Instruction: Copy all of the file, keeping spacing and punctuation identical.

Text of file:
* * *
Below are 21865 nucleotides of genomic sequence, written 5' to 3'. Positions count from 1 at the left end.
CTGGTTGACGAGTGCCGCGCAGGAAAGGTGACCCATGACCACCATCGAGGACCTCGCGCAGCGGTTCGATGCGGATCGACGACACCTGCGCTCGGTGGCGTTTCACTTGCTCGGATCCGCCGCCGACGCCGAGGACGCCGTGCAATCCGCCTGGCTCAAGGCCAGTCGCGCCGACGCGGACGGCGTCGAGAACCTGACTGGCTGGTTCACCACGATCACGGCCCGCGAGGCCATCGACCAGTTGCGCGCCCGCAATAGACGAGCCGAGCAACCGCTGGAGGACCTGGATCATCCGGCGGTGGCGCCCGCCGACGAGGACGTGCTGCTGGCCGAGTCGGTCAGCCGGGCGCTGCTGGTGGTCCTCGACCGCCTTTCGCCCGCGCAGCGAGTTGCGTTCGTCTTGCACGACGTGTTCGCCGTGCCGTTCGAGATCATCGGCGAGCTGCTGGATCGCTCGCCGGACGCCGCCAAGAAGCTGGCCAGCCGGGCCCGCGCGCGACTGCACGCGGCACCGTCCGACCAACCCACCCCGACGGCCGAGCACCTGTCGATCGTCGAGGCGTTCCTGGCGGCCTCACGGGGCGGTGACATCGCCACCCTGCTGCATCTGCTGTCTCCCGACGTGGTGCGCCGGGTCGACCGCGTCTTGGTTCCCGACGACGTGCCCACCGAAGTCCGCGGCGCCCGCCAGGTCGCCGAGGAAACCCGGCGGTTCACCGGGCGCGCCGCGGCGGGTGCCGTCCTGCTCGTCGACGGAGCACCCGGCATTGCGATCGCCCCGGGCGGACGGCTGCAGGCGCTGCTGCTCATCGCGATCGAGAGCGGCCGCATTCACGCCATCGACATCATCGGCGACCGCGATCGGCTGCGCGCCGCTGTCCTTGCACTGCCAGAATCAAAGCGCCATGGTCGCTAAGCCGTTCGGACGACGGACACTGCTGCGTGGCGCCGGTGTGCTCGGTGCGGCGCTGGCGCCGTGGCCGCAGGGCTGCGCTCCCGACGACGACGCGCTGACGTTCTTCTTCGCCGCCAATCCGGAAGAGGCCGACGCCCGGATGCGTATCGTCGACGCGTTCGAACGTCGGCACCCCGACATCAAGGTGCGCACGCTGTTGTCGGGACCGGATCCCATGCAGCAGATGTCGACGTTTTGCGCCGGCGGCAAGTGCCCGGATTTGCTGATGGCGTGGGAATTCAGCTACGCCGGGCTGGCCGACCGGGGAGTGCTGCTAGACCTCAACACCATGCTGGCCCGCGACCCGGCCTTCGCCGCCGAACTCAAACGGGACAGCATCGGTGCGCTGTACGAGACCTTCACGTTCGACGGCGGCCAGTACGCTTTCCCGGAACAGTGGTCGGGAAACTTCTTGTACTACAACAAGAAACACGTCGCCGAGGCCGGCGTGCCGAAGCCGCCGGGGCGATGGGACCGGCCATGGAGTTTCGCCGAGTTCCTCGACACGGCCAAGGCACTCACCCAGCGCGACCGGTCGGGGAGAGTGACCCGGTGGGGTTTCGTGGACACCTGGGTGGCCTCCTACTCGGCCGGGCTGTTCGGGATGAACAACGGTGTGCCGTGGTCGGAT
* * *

Below are 21865 nucleotides of genomic sequence, written 5' to 3'. Positions count from 1 at the left end.
CTGGTTGACGAGTGCCGCGCAGGAAAGGTGACCCATGACCACCATCGAGGACCTCGCGCAGCGGTTCGATGCGGATCGACGACACCTGCGCTCGGTGGCGTTTCACTTGCTCGGATCCGCCGCCGACGCCGAGGACGCCGTGCAATCCGCCTGGCTCAAGGCCAGTCGCGCCGACGCGGACGGCGTCGAGAACCTGACTGGCTGGTTCACCACGATCACGGCCCGCGAGGCCATCGACCAGTTGCGCGCCCGCAATAGACGAGCCGAGCAACCGCTGGAGGACCTGGATCATCCGGCGGTGGCGCCCGCCGACGAGGACGTGCTGCTGGCCGAGTCGGTCAGCCGGGCGCTGCTGGTGGTCCTCGACCGCCTTTCGCCCGCGCAGCGAGTTGCGTTCGTCTTGCACGACGTGTTCGCCGTGCCGTTCGAGATCATCGGCGAGCTGCTGGATCGCTCGCCGGACGCCGCCAAGAAGCTGGCCAGCCGGGCCCGCGCGCGACTGCACGCGGCACCGTCCGACCAACCCACCCCGACGGCCGAGCACCTGTCGATCGTCGAGGCGTTCCTGGCGGCCTCACGGGGCGGTGACATCGCCACCCTGCTGCATCTGCTGTCTCCCGACGTGGTGCGCCGGGTCGACCGCGTCTTGGTTCCCGACGACGTGCCCACCGAAGTCCGCGGCGCCCGCCAGGTCGCCGAGGAAACCCGGCGGTTCACCGGGCGCGCCGCGGCGGGTGCCGTCCTGCTCGTCGACGGAGCACCCGGCATTGCGATCGCCCCGGGCGGACGGCTGCAGGCGCTGCTGCTCATCGCGATCGAGAGCGGCCGCATTCACGCCATCGACATCATCGGCGACCGCGATCGGCTGCGCGCCGCTGTCCTTGCACTGCCAGAATCAAAGCGCCATGGTCGCTAAGCCGTTCGGACGACGGACACTGCTGCGTGGCGCCGGTGTGCTCGGTGCGGCGCTGGCGCCGTGGCCGCAGGGCTGCGCTCCCGACGACGACGCGCTGACGTTCTTCTTCGCCGCCAATCCGGAAGAGGCCGACGCCCGGATGCGTATCGTCGACGCGTTCGAACGTCGGCACCCCGACATCAAGGTGCGCACGCTGTTGTCGGGACCGGATCCCATGCAGCAGATGTCGACGTTTTGCGCCGGCGGCAAGTGCCCGGATTTGCTGATGGCGTGGGAATTCAGCTACGCCGGGCTGGCCGACCGGGGAGTGCTGCTAGACCTCAACACCATGCTGGCCCGCGACCCGGCCTTCGCCGCCGAACTCAAACGGGACAGCATCGGTGCGCTGTACGAGACCTTCACGTTCGACGGCGGCCAGTACGCTTTCCCGGAACAGTGGTCGGGAAACTTCTTGTACTACAACAAGAAACACGTCGCCGAGGCCGGCGTGCCGAAGCCGCCGGGGCGATGGGACCGGCCATGGAGTTTCGCCGAGTTCCTCGACACGGCCAAGGCACTCACCCAGCGCGACCGGTCGGGGAGAGTGACCCGGTGGGGTTTCGTGGACACCTGGGTGGCCTCCTACTCGGCCGGGCTGTTCGGGATGAACAACGGTGTGCCGTGGTCGGAT